We have today around 390,000 professionals who follow us on LinkedIn. Every month, we have about 2 million impressions on our content on LinkedIn . . .  It could be our LinkedIn group, it could be someone looking at our salary surveys, it could be someone looking at a job post, it could be someone looking at my blog.
Are others in your industry going the same route?
Alistair Cox: There are three camps in terms of social media in the recruitment world. One camp says: It’s a passing fad and it will go away; I can ignore it. Another camp says: It’s a problem to me and I don’t know how to deal with it, so I’ll do nothing and try to fight against it.
And the third camp says, Look, this is a complementary route to our market. If we embrace it and use it in an intelligent way, it can be incredibly powerful to us and our clients. Hays is in that third camp.
If you had said to me three or four years ago, what’s your social media strategy, we wouldn’t have had one, probably. We wouldn’t have even really known what impact social media might have on our industry and on ourselves.
But over the last two years or so, the social media world has evolved and matured. It’s become quite a common, in fact the usual normal way, that people in many countries communicate and get content and information, and how they build their own networks.
CFOs in Asia don’t seem to have taken to social media as readily, however.
Alistair Cox: Asia is still a relatively small population of the total [260 million] LinkedIn membership. The States is the biggest population. Europe and the UK in particular, they are big populations as well.
But when you come out to Asia, there’s something like 3.5 million in China, but there’s something like 550 million Internet users in China. Just over 1% of LinkedIn membership is out in mainland China. It’s tiny.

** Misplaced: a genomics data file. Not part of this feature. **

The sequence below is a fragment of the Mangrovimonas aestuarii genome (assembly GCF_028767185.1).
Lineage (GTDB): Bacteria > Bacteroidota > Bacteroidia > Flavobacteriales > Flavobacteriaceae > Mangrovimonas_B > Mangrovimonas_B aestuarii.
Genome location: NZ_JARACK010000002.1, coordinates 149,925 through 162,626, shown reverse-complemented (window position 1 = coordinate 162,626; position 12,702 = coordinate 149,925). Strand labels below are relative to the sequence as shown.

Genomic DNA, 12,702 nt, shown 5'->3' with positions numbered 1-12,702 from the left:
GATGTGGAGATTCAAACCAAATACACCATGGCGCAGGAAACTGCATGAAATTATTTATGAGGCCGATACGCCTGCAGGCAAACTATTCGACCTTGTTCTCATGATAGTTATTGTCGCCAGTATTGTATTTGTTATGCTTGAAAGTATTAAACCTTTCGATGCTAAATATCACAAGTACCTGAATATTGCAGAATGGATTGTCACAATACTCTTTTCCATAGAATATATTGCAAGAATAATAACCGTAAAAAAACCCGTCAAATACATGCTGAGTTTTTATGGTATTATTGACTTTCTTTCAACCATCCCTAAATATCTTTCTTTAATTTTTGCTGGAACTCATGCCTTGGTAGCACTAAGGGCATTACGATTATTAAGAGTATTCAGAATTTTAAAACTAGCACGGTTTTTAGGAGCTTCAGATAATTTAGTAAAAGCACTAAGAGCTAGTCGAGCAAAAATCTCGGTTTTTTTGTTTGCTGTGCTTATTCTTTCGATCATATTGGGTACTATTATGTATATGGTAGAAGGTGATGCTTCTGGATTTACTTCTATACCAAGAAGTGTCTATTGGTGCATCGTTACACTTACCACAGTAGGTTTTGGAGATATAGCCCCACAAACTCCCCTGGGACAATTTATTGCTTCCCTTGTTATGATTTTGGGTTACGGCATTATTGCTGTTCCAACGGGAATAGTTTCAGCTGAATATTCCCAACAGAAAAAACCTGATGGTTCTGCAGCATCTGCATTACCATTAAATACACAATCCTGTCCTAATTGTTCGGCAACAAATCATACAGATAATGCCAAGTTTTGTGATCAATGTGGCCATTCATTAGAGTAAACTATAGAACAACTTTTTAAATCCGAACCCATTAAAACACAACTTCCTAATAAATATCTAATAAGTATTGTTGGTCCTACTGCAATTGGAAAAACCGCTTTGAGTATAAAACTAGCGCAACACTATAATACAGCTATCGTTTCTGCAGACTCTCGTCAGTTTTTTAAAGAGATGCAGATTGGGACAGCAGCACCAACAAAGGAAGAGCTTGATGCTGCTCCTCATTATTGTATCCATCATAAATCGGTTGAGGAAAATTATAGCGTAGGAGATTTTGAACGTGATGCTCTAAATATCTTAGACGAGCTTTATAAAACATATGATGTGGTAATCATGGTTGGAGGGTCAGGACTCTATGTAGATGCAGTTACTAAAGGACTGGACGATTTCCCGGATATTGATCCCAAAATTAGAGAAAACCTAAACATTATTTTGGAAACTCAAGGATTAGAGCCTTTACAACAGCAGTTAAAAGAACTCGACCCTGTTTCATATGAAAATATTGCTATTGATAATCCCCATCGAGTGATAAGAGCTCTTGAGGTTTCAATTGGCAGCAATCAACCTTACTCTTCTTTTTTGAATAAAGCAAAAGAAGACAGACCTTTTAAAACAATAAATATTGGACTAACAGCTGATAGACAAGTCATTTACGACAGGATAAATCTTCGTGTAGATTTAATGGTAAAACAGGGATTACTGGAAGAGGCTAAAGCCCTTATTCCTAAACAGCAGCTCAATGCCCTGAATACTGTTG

Japan is a market that’s been very slow to grow in terms of LinkedIn membership. I think here in Hong Kong we’re just shy of a million, about three-quarters of a million LinkedIn members. Singapore is a little bit over a million. LinkedIn is not yet at the level of penetration that it has gotten in the States and to a large extent in the European countries.
It’s been a year. What is your assessment of the accuracy of all these LinkedIn entries? Are they useful?
Alistair Cox: I wouldn’t put a number on [inaccuracies or omissions in LinkedIn entries]. The advice I would give to people is two things.
Make sure that your own online brand matches your offline brand because people will check. If there are variances between the two, that raised a question mark. Secondly, references are still very important, particularly references from your previous boss. If you think that the reference has gone, think again.
The CV, maybe, is morphing into something that’s a bit more of a LinkedIn profile. But the CV is still important. There’s more data in there, there’s more detail. Your mobile phone number is not on LinkedIn, for example.
My advice would be, be careful how you use social media. Do use it, but be absolutely honest because people check.
Christine Wright: So someone says they’re a Chartered Accountant in X place, we will go and check it. In fact it’s easier to do that than we ever used to before we had the Internet. You can do it online these days. It’s even less of hassle [for recruiters] to do it.
Do you find people are actually inflating their qualifications?
Christine Wright: No. As a rule the majority of people out there have integrity and know that everything has to match. You get the odd person who does it. That’s misrepresentation. It could be a genuine mistake, but as a rule we’ll work with people who misrepresent themselves. We’re the filter for our clients.